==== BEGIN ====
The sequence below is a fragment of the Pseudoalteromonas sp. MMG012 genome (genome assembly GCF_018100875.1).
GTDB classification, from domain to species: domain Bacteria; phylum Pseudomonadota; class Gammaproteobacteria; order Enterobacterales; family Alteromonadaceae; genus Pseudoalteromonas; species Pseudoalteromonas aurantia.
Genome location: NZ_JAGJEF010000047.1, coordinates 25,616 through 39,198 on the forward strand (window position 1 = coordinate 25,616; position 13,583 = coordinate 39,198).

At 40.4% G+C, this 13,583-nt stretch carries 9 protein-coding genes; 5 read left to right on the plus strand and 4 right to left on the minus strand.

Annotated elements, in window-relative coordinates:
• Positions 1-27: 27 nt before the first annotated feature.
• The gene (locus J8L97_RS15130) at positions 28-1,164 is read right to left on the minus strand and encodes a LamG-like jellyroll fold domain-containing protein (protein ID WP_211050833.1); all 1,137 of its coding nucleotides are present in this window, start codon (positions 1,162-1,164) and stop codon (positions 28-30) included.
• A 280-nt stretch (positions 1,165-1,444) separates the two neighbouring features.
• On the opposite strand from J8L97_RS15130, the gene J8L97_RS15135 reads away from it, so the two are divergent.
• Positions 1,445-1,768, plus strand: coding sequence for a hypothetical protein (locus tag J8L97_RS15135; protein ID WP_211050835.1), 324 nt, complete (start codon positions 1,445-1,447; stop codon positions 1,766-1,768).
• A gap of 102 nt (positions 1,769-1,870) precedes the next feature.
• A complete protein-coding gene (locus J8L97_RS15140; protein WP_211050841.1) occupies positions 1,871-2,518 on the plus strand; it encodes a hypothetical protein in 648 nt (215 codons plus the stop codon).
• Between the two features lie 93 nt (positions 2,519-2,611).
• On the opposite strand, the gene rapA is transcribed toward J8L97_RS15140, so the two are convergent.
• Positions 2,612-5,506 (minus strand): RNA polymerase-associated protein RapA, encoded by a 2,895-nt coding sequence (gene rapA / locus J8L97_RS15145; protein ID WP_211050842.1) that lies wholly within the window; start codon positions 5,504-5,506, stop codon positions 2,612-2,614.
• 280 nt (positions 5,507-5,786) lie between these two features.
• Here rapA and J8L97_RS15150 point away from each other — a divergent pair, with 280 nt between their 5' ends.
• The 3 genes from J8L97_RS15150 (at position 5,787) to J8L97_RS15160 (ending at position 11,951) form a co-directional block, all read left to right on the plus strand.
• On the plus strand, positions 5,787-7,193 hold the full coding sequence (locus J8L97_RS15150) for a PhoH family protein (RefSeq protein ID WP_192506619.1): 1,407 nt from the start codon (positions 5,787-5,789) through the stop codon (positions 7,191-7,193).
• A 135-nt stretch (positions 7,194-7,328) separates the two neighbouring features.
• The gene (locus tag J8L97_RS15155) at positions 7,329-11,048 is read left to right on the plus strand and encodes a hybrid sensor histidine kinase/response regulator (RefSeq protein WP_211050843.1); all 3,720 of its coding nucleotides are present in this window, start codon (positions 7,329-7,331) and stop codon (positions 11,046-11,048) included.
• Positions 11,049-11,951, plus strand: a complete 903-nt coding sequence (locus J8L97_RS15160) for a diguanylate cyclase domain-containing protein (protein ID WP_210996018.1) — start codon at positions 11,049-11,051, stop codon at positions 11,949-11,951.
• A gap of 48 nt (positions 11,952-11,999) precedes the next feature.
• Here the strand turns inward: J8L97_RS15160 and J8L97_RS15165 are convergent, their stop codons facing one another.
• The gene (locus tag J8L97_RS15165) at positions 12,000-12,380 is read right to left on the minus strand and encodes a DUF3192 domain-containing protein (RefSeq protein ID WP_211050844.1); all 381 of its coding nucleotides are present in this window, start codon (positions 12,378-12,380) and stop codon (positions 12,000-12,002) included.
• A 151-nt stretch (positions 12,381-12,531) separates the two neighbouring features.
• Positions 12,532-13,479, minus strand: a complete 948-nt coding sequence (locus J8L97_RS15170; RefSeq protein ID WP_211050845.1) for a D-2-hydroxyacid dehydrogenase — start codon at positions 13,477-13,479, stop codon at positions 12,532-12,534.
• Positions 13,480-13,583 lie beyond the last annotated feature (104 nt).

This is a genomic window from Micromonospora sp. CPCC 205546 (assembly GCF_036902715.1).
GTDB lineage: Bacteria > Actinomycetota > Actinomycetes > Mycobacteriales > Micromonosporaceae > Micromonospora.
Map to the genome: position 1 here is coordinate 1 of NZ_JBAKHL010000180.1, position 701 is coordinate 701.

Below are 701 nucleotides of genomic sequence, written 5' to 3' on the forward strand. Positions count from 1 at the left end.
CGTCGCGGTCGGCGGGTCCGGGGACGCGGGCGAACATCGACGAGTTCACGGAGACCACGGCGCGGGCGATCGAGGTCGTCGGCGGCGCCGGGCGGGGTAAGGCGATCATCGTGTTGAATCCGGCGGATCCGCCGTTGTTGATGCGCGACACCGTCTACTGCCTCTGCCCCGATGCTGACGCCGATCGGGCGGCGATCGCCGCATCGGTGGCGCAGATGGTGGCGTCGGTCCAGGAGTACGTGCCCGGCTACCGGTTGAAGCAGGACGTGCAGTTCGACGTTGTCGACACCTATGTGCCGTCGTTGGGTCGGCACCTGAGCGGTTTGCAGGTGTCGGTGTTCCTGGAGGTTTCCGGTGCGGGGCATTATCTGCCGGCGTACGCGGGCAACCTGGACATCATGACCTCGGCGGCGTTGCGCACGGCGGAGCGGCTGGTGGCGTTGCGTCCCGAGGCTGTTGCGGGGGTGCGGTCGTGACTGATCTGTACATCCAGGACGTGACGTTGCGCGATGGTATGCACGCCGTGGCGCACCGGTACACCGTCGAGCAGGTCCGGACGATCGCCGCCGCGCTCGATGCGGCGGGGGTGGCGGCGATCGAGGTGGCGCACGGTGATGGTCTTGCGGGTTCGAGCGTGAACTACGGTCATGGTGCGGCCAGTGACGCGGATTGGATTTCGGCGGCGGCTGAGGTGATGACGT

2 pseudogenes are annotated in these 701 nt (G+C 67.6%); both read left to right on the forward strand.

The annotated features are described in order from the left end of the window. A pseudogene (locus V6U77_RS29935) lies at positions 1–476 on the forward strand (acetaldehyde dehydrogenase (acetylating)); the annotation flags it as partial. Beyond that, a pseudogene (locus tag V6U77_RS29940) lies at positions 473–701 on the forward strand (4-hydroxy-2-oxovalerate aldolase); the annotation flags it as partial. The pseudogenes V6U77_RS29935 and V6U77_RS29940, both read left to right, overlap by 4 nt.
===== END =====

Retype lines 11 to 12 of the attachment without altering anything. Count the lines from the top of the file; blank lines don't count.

• A gap of 102 nt (positions 1,769-1,870) precedes the next feature.
• A complete protein-coding gene (locus J8L97_RS15140; protein WP_211050841.1) occupies positions 1,871-2,518 on the plus strand; it encodes a hypothetical protein in 648 nt (215 codons plus the stop codon).